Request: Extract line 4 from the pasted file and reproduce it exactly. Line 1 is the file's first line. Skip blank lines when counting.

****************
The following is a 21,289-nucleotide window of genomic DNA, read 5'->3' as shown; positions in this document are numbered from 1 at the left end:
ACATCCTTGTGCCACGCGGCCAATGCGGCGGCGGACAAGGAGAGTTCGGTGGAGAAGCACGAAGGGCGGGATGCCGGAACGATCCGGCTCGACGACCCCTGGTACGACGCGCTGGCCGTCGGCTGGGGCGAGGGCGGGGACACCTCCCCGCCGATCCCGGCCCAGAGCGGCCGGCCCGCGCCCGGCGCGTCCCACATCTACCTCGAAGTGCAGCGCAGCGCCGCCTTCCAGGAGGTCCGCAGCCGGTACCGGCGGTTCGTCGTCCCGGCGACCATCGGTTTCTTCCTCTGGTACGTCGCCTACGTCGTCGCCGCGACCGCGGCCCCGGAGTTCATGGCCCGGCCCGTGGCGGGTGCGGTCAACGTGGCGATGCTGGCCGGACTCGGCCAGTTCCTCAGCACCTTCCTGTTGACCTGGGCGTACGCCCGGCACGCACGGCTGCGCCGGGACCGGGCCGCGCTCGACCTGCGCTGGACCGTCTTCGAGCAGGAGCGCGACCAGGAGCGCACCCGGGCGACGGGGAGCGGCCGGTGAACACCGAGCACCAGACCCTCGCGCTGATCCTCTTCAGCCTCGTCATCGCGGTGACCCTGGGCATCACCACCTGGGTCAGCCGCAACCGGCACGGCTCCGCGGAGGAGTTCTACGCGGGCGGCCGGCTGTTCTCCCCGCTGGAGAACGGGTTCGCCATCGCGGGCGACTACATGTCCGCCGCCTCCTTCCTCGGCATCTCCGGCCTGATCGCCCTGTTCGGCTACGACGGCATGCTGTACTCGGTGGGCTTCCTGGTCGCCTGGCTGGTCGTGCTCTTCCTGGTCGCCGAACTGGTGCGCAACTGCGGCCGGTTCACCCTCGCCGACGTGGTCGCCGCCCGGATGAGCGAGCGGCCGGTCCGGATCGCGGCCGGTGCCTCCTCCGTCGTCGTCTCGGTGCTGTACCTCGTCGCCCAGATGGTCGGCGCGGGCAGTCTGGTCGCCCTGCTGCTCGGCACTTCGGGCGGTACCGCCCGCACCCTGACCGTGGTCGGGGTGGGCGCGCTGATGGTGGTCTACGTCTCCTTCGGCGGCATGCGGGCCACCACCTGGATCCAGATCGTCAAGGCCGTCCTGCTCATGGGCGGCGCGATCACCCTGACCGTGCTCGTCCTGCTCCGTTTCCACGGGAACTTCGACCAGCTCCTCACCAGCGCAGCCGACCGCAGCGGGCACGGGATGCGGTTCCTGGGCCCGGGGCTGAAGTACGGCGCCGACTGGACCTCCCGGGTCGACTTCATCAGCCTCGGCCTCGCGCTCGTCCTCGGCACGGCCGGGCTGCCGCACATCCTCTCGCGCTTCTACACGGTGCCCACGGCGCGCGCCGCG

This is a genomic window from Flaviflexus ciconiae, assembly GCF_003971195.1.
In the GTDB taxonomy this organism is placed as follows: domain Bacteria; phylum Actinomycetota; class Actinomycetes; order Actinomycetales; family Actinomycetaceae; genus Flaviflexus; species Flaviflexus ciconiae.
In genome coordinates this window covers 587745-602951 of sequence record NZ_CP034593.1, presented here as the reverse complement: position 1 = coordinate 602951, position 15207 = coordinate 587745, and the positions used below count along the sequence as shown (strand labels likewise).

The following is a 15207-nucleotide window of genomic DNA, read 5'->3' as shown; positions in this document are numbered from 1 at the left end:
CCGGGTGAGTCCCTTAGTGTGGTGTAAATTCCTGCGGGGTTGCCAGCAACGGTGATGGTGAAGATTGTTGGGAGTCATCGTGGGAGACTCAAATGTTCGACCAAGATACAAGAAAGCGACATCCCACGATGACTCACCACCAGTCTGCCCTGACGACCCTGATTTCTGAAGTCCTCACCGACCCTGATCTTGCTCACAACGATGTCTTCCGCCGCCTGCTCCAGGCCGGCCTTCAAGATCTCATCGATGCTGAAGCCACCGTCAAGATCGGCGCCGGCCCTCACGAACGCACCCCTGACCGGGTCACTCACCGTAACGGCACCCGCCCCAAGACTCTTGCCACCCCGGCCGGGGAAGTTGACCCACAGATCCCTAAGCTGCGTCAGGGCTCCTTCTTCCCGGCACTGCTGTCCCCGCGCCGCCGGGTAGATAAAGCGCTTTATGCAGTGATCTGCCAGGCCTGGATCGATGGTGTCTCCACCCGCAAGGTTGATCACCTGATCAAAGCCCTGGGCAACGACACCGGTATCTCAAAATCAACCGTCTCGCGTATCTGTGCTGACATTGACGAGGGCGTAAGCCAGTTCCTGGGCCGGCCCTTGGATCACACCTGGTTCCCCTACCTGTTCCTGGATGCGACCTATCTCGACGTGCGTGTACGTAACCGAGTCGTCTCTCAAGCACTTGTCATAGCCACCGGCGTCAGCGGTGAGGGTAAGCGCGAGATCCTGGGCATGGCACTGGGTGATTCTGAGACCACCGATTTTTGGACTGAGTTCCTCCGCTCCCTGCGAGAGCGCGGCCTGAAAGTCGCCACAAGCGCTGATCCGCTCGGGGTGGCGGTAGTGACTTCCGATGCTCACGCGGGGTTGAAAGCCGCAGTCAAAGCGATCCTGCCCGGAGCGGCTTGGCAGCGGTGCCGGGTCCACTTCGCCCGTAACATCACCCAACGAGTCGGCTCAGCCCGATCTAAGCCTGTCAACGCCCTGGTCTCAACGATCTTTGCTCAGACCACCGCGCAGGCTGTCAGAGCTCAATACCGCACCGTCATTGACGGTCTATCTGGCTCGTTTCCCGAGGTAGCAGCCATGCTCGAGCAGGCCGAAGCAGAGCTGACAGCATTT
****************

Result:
In the GTDB taxonomy this organism is placed as follows: domain Bacteria; phylum Actinomycetota; class Actinomycetes; order Actinomycetales; family Actinomycetaceae; genus Flaviflexus; species Flaviflexus ciconiae.